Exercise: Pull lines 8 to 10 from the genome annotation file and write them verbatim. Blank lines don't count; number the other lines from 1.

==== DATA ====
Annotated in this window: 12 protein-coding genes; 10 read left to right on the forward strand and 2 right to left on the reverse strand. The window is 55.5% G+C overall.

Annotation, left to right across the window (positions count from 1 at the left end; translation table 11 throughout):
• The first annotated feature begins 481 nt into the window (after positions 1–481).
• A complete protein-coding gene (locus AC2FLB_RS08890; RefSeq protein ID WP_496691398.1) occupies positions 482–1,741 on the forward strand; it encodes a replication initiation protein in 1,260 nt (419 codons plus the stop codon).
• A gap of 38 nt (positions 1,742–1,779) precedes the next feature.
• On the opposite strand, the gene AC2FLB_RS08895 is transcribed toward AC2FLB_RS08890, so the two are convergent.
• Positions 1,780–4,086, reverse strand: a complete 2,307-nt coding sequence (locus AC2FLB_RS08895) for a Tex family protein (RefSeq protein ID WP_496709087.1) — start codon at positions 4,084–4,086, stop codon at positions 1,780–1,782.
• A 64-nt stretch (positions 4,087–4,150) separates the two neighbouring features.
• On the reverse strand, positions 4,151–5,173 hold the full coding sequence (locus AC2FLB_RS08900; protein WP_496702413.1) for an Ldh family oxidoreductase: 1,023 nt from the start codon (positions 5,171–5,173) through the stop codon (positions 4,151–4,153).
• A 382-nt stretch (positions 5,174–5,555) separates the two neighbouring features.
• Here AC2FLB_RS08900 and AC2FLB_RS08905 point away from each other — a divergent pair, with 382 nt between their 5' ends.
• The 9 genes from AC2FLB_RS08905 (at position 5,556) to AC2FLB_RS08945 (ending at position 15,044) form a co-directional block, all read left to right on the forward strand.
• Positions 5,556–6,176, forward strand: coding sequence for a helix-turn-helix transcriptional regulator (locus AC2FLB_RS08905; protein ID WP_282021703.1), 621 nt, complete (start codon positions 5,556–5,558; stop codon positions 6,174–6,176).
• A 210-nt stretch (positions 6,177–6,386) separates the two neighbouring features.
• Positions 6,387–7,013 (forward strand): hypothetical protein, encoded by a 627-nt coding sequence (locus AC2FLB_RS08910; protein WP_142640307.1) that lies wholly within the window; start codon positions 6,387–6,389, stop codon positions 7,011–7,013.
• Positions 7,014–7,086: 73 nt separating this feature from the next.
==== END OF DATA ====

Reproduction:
• A 64-nt stretch (positions 4,087–4,150) separates the two neighbouring features.
• On the reverse strand, positions 4,151–5,173 hold the full coding sequence (locus AC2FLB_RS08900; protein WP_496702413.1) for an Ldh family oxidoreductase: 1,023 nt from the start codon (positions 5,171–5,173) through the stop codon (positions 4,151–4,153).
• A 382-nt stretch (positions 5,174–5,555) separates the two neighbouring features.